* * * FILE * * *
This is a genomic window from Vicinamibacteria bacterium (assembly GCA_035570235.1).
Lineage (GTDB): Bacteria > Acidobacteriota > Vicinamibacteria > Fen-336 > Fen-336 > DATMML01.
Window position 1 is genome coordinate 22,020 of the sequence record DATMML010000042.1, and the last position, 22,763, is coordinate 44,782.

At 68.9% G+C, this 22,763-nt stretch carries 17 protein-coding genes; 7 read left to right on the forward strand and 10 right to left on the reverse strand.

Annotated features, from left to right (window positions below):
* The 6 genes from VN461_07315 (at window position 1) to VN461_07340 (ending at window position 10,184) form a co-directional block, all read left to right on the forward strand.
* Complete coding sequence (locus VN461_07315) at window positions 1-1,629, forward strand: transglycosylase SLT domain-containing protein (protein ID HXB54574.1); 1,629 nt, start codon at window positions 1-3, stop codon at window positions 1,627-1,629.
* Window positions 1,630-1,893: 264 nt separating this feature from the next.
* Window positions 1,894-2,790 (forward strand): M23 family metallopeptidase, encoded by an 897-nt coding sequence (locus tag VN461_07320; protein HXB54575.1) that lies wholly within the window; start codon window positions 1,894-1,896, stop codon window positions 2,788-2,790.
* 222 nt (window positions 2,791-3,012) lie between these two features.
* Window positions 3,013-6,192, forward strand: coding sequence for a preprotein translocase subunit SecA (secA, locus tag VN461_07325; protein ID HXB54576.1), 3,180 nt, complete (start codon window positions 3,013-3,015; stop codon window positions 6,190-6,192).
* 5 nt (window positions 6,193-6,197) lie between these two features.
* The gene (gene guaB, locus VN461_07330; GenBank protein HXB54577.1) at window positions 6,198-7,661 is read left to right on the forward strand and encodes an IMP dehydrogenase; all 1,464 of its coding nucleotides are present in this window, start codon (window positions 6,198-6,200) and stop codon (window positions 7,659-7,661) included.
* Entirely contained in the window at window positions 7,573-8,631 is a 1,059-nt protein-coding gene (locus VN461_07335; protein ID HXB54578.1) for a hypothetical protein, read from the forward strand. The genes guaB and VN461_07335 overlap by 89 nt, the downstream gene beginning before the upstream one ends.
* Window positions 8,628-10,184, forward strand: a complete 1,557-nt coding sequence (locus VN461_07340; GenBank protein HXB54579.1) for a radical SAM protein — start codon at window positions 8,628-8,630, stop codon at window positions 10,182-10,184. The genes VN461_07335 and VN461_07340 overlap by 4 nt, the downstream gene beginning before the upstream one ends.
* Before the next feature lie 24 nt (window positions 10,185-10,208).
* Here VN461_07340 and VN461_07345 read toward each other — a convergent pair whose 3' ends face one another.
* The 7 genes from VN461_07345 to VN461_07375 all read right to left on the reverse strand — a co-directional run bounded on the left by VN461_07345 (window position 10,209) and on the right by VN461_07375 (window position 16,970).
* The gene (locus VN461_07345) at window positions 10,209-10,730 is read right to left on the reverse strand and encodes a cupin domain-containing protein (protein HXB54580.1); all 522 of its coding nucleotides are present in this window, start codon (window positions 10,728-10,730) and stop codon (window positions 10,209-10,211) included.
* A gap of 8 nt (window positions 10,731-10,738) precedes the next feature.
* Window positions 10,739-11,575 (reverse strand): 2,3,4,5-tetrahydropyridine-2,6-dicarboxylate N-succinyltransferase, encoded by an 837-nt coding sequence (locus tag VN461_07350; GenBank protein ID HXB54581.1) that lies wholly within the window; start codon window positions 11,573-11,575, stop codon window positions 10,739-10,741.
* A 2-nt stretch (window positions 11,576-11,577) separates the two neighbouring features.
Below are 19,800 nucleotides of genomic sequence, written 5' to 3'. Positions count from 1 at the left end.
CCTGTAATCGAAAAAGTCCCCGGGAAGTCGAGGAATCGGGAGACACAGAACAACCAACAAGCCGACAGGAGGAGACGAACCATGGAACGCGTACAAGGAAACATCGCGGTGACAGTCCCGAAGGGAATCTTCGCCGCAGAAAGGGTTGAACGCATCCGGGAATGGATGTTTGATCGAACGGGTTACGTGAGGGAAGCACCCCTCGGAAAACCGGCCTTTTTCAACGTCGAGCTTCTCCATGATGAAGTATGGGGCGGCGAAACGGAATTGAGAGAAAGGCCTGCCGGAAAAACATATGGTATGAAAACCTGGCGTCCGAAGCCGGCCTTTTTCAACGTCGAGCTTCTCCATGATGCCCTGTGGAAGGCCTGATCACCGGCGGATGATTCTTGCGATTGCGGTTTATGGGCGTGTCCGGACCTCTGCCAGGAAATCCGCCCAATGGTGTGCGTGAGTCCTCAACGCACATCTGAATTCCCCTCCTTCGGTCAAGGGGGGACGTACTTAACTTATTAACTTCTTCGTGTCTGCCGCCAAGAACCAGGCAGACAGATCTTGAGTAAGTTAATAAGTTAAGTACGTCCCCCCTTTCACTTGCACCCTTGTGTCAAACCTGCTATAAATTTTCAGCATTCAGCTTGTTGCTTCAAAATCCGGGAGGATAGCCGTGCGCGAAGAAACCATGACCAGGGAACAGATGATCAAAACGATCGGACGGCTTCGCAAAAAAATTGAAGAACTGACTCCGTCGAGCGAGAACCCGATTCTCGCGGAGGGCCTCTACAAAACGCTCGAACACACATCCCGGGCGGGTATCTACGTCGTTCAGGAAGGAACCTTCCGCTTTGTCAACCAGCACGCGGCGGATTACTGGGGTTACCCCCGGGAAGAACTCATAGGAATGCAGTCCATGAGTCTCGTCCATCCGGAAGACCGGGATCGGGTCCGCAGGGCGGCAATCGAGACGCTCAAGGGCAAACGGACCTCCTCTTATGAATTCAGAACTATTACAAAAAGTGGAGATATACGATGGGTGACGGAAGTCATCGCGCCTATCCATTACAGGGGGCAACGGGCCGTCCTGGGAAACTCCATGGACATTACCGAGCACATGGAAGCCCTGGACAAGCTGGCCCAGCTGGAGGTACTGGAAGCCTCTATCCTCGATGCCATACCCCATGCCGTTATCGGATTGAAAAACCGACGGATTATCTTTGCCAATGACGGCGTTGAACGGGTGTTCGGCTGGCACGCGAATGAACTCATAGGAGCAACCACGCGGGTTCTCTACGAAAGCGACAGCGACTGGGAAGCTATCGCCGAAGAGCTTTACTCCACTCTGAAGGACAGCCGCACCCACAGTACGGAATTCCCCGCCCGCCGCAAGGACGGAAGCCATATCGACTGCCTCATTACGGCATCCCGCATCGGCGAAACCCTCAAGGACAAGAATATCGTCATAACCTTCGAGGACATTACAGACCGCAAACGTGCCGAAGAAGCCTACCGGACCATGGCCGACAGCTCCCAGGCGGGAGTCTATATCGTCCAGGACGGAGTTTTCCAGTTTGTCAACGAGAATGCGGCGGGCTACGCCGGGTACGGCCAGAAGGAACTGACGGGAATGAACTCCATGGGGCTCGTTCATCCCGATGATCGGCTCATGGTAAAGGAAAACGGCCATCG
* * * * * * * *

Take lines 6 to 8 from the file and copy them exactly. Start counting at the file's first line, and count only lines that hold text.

* The 6 genes from VN461_07315 (at window position 1) to VN461_07340 (ending at window position 10,184) form a co-directional block, all read left to right on the forward strand.
* Complete coding sequence (locus VN461_07315) at window positions 1-1,629, forward strand: transglycosylase SLT domain-containing protein (protein ID HXB54574.1); 1,629 nt, start codon at window positions 1-3, stop codon at window positions 1,627-1,629.
* Window positions 1,630-1,893: 264 nt separating this feature from the next.